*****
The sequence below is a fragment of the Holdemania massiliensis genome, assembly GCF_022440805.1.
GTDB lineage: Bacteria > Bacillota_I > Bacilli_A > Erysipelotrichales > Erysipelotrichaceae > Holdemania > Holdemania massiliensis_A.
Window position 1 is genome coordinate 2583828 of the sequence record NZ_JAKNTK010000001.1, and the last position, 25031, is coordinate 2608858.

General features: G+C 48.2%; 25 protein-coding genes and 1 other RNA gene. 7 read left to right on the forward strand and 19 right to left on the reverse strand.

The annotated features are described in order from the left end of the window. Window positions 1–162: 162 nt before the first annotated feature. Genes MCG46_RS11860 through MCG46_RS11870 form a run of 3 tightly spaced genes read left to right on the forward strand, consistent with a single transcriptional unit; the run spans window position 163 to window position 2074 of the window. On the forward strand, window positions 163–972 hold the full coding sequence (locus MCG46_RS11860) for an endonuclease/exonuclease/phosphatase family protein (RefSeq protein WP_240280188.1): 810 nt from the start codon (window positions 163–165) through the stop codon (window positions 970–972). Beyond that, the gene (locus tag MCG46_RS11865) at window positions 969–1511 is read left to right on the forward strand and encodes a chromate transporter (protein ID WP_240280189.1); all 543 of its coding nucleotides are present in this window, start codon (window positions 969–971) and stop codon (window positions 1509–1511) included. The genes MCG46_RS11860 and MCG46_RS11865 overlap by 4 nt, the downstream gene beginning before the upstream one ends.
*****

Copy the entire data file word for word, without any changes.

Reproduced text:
The sequence below is a fragment of the Holdemania massiliensis genome, assembly GCF_022440805.1.
GTDB lineage: Bacteria > Bacillota_I > Bacilli_A > Erysipelotrichales > Erysipelotrichaceae > Holdemania > Holdemania massiliensis_A.
Window position 1 is genome coordinate 2583828 of the sequence record NZ_JAKNTK010000001.1, and the last position, 25031, is coordinate 2608858.

General features: G+C 48.2%; 25 protein-coding genes and 1 other RNA gene. 7 read left to right on the forward strand and 19 right to left on the reverse strand.

The annotated features are described in order from the left end of the window. Window positions 1–162: 162 nt before the first annotated feature. Genes MCG46_RS11860 through MCG46_RS11870 form a run of 3 tightly spaced genes read left to right on the forward strand, consistent with a single transcriptional unit; the run spans window position 163 to window position 2074 of the window. On the forward strand, window positions 163–972 hold the full coding sequence (locus MCG46_RS11860) for an endonuclease/exonuclease/phosphatase family protein (RefSeq protein WP_240280188.1): 810 nt from the start codon (window positions 163–165) through the stop codon (window positions 970–972). Beyond that, the gene (locus tag MCG46_RS11865) at window positions 969–1511 is read left to right on the forward strand and encodes a chromate transporter (protein ID WP_240280189.1); all 543 of its coding nucleotides are present in this window, start codon (window positions 969–971) and stop codon (window positions 1509–1511) included. The genes MCG46_RS11860 and MCG46_RS11865 overlap by 4 nt, the downstream gene beginning before the upstream one ends.